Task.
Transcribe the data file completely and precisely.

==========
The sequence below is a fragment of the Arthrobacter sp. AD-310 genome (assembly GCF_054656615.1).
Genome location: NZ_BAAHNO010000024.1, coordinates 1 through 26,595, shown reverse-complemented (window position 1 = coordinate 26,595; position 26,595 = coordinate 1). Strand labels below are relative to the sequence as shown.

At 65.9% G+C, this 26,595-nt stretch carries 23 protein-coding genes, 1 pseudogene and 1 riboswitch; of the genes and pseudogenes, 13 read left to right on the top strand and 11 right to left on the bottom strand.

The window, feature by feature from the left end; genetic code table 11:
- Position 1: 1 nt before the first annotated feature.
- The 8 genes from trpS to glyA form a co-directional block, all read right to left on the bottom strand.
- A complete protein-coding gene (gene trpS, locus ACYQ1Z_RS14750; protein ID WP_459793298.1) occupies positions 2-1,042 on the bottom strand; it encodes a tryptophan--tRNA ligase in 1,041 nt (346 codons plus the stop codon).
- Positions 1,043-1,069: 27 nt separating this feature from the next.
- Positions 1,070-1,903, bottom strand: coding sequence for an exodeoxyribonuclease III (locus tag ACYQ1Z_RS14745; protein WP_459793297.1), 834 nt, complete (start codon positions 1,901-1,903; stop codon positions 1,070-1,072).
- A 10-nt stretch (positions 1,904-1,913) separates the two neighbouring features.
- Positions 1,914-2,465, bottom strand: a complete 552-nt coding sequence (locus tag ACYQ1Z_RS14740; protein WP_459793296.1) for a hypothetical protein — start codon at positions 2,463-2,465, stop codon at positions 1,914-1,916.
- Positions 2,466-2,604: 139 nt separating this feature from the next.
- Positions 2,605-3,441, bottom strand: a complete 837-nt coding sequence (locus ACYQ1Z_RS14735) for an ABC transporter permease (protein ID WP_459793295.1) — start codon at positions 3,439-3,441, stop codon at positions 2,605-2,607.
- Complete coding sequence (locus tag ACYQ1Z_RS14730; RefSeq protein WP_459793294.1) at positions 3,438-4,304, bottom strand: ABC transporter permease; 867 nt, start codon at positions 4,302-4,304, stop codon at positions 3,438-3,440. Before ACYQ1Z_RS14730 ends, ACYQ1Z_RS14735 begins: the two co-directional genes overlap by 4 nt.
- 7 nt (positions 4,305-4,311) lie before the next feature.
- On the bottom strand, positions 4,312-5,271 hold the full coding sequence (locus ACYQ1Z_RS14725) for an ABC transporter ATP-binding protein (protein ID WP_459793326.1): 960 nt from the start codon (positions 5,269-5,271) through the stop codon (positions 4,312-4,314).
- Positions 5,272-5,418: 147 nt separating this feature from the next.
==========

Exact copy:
The sequence below is a fragment of the Arthrobacter sp. AD-310 genome (assembly GCF_054656615.1).
Genome location: NZ_BAAHNO010000024.1, coordinates 1 through 26,595, shown reverse-complemented (window position 1 = coordinate 26,595; position 26,595 = coordinate 1). Strand labels below are relative to the sequence as shown.

At 65.9% G+C, this 26,595-nt stretch carries 23 protein-coding genes, 1 pseudogene and 1 riboswitch; of the genes and pseudogenes, 13 read left to right on the top strand and 11 right to left on the bottom strand.

The window, feature by feature from the left end; genetic code table 11:
- Position 1: 1 nt before the first annotated feature.
- The 8 genes from trpS to glyA form a co-directional block, all read right to left on the bottom strand.
- A complete protein-coding gene (gene trpS, locus ACYQ1Z_RS14750; protein ID WP_459793298.1) occupies positions 2-1,042 on the bottom strand; it encodes a tryptophan--tRNA ligase in 1,041 nt (346 codons plus the stop codon).
- Positions 1,043-1,069: 27 nt separating this feature from the next.
- Positions 1,070-1,903, bottom strand: coding sequence for an exodeoxyribonuclease III (locus tag ACYQ1Z_RS14745; protein WP_459793297.1), 834 nt, complete (start codon positions 1,901-1,903; stop codon positions 1,070-1,072).
- A 10-nt stretch (positions 1,904-1,913) separates the two neighbouring features.
- Positions 1,914-2,465, bottom strand: a complete 552-nt coding sequence (locus tag ACYQ1Z_RS14740; protein WP_459793296.1) for a hypothetical protein — start codon at positions 2,463-2,465, stop codon at positions 1,914-1,916.
- Positions 2,466-2,604: 139 nt separating this feature from the next.
- Positions 2,605-3,441, bottom strand: a complete 837-nt coding sequence (locus ACYQ1Z_RS14735) for an ABC transporter permease (protein ID WP_459793295.1) — start codon at positions 3,439-3,441, stop codon at positions 2,605-2,607.
- Complete coding sequence (locus tag ACYQ1Z_RS14730; RefSeq protein WP_459793294.1) at positions 3,438-4,304, bottom strand: ABC transporter permease; 867 nt, start codon at positions 4,302-4,304, stop codon at positions 3,438-3,440. Before ACYQ1Z_RS14730 ends, ACYQ1Z_RS14735 begins: the two co-directional genes overlap by 4 nt.
- 7 nt (positions 4,305-4,311) lie before the next feature.
- On the bottom strand, positions 4,312-5,271 hold the full coding sequence (locus ACYQ1Z_RS14725) for an ABC transporter ATP-binding protein (protein ID WP_459793326.1): 960 nt from the start codon (positions 5,269-5,271) through the stop codon (positions 4,312-4,314).
- Positions 5,272-5,418: 147 nt separating this feature from the next.